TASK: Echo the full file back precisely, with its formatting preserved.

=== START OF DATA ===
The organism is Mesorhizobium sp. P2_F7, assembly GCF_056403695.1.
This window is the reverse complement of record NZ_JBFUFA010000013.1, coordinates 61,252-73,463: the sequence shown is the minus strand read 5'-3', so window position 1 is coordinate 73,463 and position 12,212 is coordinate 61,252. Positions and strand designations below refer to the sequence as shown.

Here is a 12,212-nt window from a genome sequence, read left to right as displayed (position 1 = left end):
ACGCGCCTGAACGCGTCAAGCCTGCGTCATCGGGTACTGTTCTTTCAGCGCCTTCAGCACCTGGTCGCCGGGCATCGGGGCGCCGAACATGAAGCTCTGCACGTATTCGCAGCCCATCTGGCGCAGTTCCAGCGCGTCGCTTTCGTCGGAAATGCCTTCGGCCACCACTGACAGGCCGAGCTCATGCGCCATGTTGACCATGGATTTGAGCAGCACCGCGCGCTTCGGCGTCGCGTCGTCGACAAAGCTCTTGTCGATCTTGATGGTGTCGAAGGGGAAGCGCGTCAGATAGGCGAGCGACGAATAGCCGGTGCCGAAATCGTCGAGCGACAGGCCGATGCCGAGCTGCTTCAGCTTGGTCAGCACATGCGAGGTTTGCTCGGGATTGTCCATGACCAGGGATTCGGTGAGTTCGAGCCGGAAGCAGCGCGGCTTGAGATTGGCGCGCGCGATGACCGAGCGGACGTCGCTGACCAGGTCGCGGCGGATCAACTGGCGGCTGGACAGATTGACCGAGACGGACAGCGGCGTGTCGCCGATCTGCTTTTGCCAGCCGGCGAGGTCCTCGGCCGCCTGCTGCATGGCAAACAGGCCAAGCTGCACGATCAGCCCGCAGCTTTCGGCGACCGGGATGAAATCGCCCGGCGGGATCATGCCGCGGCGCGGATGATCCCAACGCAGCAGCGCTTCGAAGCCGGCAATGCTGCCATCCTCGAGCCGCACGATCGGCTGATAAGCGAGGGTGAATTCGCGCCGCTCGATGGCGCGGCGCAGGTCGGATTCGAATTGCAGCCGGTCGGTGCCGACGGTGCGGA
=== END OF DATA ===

The organism is Mesorhizobium sp. P2_F7, assembly GCF_056403695.1.
This window is the reverse complement of record NZ_JBFUFA010000013.1, coordinates 61,252-73,463: the sequence shown is the minus strand read 5'-3', so window position 1 is coordinate 73,463 and position 12,212 is coordinate 61,252. Positions and strand designations below refer to the sequence as shown.

Here is a 12,212-nt window from a genome sequence, read left to right as displayed (position 1 = left end):
ACGCGCCTGAACGCGTCAAGCCTGCGTCATCGGGTACTGTTCTTTCAGCGCCTTCAGCACCTGGTCGCCGGGCATCGGGGCGCCGAACATGAAGCTCTGCACGTATTCGCAGCCCATCTGGCGCAGTTCCAGCGCGTCGCTTTCGTCGGAAATGCCTTCGGCCACCACTGACAGGCCGAGCTCATGCGCCATGTTGACCATGGATTTGAGCAGCACCGCGCGCTTCGGCGTCGCGTCGTCGACAAAGCTCTTGTCGATCTTGATGGTGTCGAAGGGGAAGCGCGTCAGATAGGCGAGCGACGAATAGCCGGTGCCGAAATCGTCGAGCGACAGGCCGATGCCGAGCTGCTTCAGCTTGGTCAGCACATGCGAGGTTTGCTCGGGATTGTCCATGACCAGGGATTCGGTGAGTTCGAGCCGGAAGCAGCGCGGCTTGAGATTGGCGCGCGCGATGACCGAGCGGACGTCGCTGACCAGGTCGCGGCGGATCAACTGGCGGCTGGACAGATTGACCGAGACGGACAGCGGCGTGTCGCCGATCTGCTTTTGCCAGCCGGCGAGGTCCTCGGCCGCCTGCTGCATGGCAAACAGGCCAAGCTGCACGATCAGCCCGCAGCTTTCGGCGACCGGGATGAAATCGCCCGGCGGGATCATGCCGCGGCGCGGATGATCCCAACGCAGCAGCGCTTCGAAGCCGGCAATGCTGCCATCCTCGAGCCGCACGATCGGCTGATAAGCGAGGGTGAATTCGCGCCGCTCGATGGCGCGGCGCAGGTCGGATTCGAATTGCAGCCGGTCGGTGCCGACGGTGCGGA